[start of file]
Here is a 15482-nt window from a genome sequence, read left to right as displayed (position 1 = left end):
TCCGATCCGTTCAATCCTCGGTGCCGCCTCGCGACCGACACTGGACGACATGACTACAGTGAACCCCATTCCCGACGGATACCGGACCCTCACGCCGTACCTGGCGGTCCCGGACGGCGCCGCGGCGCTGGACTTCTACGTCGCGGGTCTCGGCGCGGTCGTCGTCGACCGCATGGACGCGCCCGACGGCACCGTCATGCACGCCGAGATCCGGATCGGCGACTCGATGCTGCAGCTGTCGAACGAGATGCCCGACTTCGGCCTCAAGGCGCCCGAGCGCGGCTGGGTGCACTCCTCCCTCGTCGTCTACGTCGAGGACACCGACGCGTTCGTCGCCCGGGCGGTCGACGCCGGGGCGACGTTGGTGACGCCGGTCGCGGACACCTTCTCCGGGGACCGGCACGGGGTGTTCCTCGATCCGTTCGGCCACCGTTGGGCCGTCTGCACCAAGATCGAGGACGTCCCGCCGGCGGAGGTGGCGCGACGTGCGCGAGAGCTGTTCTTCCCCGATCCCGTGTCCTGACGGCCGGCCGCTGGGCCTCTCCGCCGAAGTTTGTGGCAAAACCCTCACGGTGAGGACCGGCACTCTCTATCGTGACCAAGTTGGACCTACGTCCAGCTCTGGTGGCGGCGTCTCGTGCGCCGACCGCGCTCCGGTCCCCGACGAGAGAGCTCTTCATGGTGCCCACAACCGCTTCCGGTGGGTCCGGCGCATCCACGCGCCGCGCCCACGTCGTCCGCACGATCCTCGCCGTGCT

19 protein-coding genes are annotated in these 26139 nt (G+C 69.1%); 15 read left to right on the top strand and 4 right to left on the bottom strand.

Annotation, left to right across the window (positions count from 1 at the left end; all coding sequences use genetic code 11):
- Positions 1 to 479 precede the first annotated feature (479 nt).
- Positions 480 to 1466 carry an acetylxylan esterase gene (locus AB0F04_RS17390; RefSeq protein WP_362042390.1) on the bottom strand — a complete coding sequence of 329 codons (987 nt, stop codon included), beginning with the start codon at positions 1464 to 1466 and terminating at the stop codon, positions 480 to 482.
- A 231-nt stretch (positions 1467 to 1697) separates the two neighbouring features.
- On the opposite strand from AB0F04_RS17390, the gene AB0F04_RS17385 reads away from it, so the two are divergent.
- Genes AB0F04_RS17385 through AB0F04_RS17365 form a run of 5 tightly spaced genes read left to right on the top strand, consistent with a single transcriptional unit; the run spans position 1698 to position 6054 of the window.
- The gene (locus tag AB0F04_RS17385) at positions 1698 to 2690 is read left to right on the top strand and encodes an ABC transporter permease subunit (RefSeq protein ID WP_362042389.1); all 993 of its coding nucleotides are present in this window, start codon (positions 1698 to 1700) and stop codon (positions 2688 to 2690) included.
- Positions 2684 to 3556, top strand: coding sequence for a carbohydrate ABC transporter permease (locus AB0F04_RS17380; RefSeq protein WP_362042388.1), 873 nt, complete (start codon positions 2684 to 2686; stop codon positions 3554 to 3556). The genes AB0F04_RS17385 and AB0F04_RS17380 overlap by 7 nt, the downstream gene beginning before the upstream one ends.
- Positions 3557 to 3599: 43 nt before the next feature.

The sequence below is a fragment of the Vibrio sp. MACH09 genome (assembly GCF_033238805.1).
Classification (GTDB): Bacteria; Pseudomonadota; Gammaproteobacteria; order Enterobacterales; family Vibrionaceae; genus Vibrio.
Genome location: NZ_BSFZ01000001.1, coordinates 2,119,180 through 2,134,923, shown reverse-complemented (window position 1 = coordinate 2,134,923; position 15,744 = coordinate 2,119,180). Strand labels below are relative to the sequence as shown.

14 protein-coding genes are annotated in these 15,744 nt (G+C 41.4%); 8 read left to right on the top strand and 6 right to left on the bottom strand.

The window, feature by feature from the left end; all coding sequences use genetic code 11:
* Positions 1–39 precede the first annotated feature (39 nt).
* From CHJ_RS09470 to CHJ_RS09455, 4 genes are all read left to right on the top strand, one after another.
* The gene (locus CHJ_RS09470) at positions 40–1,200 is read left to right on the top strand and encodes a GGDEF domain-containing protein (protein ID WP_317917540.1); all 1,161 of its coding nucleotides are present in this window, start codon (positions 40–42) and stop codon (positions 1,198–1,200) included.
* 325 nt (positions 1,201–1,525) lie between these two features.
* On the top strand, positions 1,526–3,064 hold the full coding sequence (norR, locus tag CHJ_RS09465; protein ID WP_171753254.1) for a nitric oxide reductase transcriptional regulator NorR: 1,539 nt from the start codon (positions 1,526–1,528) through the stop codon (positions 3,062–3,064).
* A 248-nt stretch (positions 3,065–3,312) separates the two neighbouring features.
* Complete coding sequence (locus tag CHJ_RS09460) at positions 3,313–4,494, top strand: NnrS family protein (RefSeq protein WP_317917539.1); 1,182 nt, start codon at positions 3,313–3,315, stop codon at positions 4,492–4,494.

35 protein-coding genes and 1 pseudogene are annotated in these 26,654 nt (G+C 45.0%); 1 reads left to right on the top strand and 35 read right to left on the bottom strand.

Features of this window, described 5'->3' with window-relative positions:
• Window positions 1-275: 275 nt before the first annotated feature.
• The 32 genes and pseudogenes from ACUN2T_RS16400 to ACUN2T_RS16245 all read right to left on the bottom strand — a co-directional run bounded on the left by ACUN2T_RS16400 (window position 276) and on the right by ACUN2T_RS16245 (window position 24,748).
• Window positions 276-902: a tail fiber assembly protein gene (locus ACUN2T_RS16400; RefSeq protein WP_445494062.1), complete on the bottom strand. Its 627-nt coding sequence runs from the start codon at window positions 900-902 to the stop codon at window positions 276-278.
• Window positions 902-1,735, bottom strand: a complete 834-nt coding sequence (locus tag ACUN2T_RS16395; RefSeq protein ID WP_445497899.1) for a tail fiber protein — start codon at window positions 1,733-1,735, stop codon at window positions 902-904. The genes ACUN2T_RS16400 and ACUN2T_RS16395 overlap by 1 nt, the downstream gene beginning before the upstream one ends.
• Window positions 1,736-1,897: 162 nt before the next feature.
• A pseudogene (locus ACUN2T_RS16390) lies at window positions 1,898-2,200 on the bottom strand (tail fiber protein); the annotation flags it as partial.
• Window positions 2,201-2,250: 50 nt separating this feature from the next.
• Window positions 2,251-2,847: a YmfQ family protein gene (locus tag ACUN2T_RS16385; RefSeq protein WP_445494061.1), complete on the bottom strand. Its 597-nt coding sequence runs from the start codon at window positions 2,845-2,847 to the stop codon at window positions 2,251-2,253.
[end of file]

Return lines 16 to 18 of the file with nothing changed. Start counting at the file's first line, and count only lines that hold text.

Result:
14 protein-coding genes are annotated in these 15,744 nt (G+C 41.4%); 8 read left to right on the top strand and 6 right to left on the bottom strand.

The window, feature by feature from the left end; all coding sequences use genetic code 11:
* Positions 1–39 precede the first annotated feature (39 nt).